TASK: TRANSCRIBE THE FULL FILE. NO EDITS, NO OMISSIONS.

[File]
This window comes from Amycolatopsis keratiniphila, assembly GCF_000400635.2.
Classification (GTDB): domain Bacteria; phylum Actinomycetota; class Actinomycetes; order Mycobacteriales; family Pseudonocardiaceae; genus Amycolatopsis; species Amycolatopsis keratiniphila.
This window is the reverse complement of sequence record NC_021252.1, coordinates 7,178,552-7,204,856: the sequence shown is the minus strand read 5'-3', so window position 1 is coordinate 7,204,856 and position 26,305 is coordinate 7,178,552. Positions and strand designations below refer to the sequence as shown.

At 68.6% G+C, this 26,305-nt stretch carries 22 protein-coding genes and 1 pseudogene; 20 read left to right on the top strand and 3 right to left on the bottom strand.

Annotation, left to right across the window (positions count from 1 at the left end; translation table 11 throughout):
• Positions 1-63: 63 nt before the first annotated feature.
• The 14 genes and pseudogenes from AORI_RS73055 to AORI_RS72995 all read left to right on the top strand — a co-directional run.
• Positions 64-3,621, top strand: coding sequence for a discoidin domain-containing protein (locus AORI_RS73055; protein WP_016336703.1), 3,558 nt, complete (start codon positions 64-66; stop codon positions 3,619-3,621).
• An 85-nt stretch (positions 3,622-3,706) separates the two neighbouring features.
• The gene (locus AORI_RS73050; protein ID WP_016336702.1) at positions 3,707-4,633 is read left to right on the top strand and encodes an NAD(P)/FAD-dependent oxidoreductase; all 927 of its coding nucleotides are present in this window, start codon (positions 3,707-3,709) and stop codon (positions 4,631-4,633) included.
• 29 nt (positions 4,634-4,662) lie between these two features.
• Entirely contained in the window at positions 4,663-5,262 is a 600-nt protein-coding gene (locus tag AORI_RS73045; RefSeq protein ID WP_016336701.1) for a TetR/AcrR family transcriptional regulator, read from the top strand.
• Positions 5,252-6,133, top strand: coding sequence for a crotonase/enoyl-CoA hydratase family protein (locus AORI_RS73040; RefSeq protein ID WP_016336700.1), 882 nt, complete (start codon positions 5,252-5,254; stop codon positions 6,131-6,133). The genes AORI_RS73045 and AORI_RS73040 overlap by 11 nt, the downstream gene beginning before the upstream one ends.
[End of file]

This window comes from Amycolatopsis keratiniphila, assembly GCF_000400635.2.
Classification (GTDB): domain Bacteria; phylum Actinomycetota; class Actinomycetes; order Mycobacteriales; family Pseudonocardiaceae; genus Amycolatopsis; species Amycolatopsis keratiniphila.
This window is the reverse complement of sequence record NC_021252.1, coordinates 7,178,552-7,204,856: the sequence shown is the minus strand read 5'-3', so window position 1 is coordinate 7,204,856 and position 26,305 is coordinate 7,178,552. Positions and strand designations below refer to the sequence as shown.

At 68.6% G+C, this 26,305-nt stretch carries 22 protein-coding genes and 1 pseudogene; 20 read left to right on the top strand and 3 right to left on the bottom strand.

Annotation, left to right across the window (positions count from 1 at the left end; translation table 11 throughout):
• Positions 1-63: 63 nt before the first annotated feature.
• The 14 genes and pseudogenes from AORI_RS73055 to AORI_RS72995 all read left to right on the top strand — a co-directional run.
• Positions 64-3,621, top strand: coding sequence for a discoidin domain-containing protein (locus AORI_RS73055; protein WP_016336703.1), 3,558 nt, complete (start codon positions 64-66; stop codon positions 3,619-3,621).
• An 85-nt stretch (positions 3,622-3,706) separates the two neighbouring features.
• The gene (locus AORI_RS73050; protein ID WP_016336702.1) at positions 3,707-4,633 is read left to right on the top strand and encodes an NAD(P)/FAD-dependent oxidoreductase; all 927 of its coding nucleotides are present in this window, start codon (positions 3,707-3,709) and stop codon (positions 4,631-4,633) included.
• 29 nt (positions 4,634-4,662) lie between these two features.
• Entirely contained in the window at positions 4,663-5,262 is a 600-nt protein-coding gene (locus tag AORI_RS73045; RefSeq protein ID WP_016336701.1) for a TetR/AcrR family transcriptional regulator, read from the top strand.
• Positions 5,252-6,133, top strand: coding sequence for a crotonase/enoyl-CoA hydratase family protein (locus AORI_RS73040; RefSeq protein ID WP_016336700.1), 882 nt, complete (start codon positions 5,252-5,254; stop codon positions 6,131-6,133). The genes AORI_RS73045 and AORI_RS73040 overlap by 11 nt, the downstream gene beginning before the upstream one ends.